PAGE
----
The mighty Din’s Eye seemed to rise over the horizon differently that day, as if it had no motivation or interest to bare its face to the land of Hyrule. The sun still showed itself, but almost with a kind of tear in its eye. That “tear” manifested itself into a chilling wind that twisted its way through Hyrule like a grim reminder of something everyone would rather forget.
The cold current of air eventually made its way to the village of Hariton, a small and quiet community of farmers that lived in the southern region of Hyrule, close the mountainous borders. Normally, such a bitter breeze would’ve dulled the mood of the commune, but not today. Today was, sadly, just like every other day for the last seven years, and the denizens didn’t need an icy wind to crush their spirits, not when the cruel hand of Ganondorf had long crushed them already.
Only a few people were walking the dusty streets of Hariton that day, most of them children trying to find some comfort in playing with one another. A couple mothers were out to keep an eye out for the younger kids, but oftentimes their gazes would sadly wander away to look up at the bleak sky, dreaming of a time when their children had a better future awaiting them. The children themselves didn’t and couldn’t understand what their parents knew, but they knew something upset all the grownups, a feeling which often ended some of their games before they even started.
As he walked past a couple boys playing marbles in the dust, one of the village’s more recognized farmers, Jaro, sighed to himself as he forced himself to keep the information he knew fresh in his mind by reciting it over and over again. This process did agitate him quite a bit, but he waited until he was out of earshot of the boys before he finally muttered a curse under his breath.
“Curse it all…” he mumbled to himself as he took a turn onto another road. “Why did this have to happen? What will the others think?”
The “others” Jaro referred to were his fellow farmers, and he knew exactly where to find them…or at least some of the more prominent ones. He was heading to that place at this very moment, and no sooner had he turned onto the new road that he had the location in his sights: a small pub on the very edge of town called The Galloping Dragon, a place where farmers would congregate and tell stories of their hard days of work or complain about their nagging but wonderful wives or brag about their smart and beautiful children.
But not anymore. Now the Dragon was a place to inform everyone else of bad news. And did Jaro have bad news today…
He pushed open the door to the pub gently, as if not to startle anyone that might be inside. But the moment he stepped inside he hurried his pace a little bit, though he did look down at the floor as if in shame. Inside, several farmers and a single chubby bartender were the sole occupants of the bar, all crowding around the counter at the far end of the room. Enough tables were spread out across the room to accommodate the entire village, but at the moment they were all empty.
As Jaro closed the door behind him, one of the farmers, Koji, noticed him. “Jaro…you’re back. That was rather fast.”
“Back?” another farmer inquired to Koji. “I didn’t know he was gone. Where did he go…?”
“He went to visit his sister in Ellingville, Thomas,” a third farmer, Marlis, answered. “He got word that she was sick, so…”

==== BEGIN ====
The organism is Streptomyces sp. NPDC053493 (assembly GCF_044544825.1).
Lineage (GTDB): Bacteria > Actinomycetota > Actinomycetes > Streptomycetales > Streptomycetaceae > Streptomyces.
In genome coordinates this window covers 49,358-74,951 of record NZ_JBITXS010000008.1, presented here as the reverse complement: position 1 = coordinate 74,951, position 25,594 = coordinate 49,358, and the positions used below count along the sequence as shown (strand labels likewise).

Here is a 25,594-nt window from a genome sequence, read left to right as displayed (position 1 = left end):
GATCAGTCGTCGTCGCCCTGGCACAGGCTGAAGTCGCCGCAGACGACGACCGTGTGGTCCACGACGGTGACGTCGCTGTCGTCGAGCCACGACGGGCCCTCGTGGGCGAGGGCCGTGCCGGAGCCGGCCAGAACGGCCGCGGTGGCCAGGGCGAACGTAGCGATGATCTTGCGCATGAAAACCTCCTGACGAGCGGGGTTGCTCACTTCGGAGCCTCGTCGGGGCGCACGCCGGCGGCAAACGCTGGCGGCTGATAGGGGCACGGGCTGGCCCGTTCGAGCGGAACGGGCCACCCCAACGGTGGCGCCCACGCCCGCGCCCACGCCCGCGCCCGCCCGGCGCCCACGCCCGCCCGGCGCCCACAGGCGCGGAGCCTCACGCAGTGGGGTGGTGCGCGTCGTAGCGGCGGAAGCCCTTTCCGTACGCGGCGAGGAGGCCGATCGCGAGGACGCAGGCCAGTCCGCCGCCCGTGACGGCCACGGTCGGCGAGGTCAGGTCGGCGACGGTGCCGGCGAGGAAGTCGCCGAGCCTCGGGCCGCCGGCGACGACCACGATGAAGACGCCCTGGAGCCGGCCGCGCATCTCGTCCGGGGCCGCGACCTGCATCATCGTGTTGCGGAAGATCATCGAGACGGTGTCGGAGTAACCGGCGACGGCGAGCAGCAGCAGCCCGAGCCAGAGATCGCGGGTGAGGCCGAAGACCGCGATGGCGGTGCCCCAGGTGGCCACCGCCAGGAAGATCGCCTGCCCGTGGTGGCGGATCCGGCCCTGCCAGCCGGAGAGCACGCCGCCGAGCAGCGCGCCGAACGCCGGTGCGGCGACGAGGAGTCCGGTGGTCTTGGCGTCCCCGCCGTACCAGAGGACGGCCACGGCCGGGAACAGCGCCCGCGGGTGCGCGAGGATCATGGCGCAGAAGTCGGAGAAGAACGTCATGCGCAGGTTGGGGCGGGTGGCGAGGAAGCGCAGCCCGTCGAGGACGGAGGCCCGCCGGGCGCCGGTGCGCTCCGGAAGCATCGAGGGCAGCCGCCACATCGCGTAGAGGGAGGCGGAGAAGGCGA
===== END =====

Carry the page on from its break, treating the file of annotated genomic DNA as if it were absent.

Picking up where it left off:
“But that still doesn’t explain why he’s back,” Koji pointed out to Marlis before turning to Jaro, who was quietly making his way towards the group with his eyes hanging low. “So what happened, Jaro? Is your sister all right? Did something happen? Why are you back so early…?”
“My sister’s all right,” Jaro softly revealed as he raised his eyes, looking at each of his friends before he reached the bar counter and turned to the bartender. “I came back because something terrible has happened…a glass of ale, if you don’t mind, Gus.”
The bartender nodded quietly and hurried to the back to fix Jaro’s drink. As he did, Jaro leaned against the counter as if exhausted, though the look in his eyes revealed he had plenty of energy to burn. His moustache bristled feverishly as his lips tightened in frustration.
“Something terrible? Like what?” Marlis asked, scratching his bald head.
“You remember our shipment of wheat that was supposed to go to the capital as tribute to Ganondorf? The wheat we worked our tails off to grow in this desolate weather?”
“Yes?” Thomas and Koji acknowledged together, their faces not the only ones growing a little worried.
Before he continued, Gus arrived with Jaro’s drink and placed it within reach of the farmer. Jaro quickly snatched the glass and took a huge sip of the drink. He wiped the foam from his lips before he finally carried on with his story.
“Well, the very day I arrived in Ellingville, I overheard someone mention that the cart caravan carrying the wheat had been attacked by bandits. Three men were killed and over half the grain was stolen. Most of the rest had been spilled during the attack, making it worthless. The people transporting the grain managed to salvage some of it, but it apparently isn’t enough.”
The horrified looks in everyone’s eyes was enough to let Jaro know that they found this information just as shocking as he had.
“But…but we worked night and day for that grain!” Koji cried out, slamming his fist onto the counter. “We put our heart and souls into harvesting that! How could the ones transporting it just give it up to bloody bandits?”
“I’ll tell you why!” Marlis stated, his waving finger indicating his growing anger. “It’s because we didn’t hire any mercenaries to protect the caravan like we’ve always done. I told you guys before that it was a bad idea not to hire them…and look what happened.”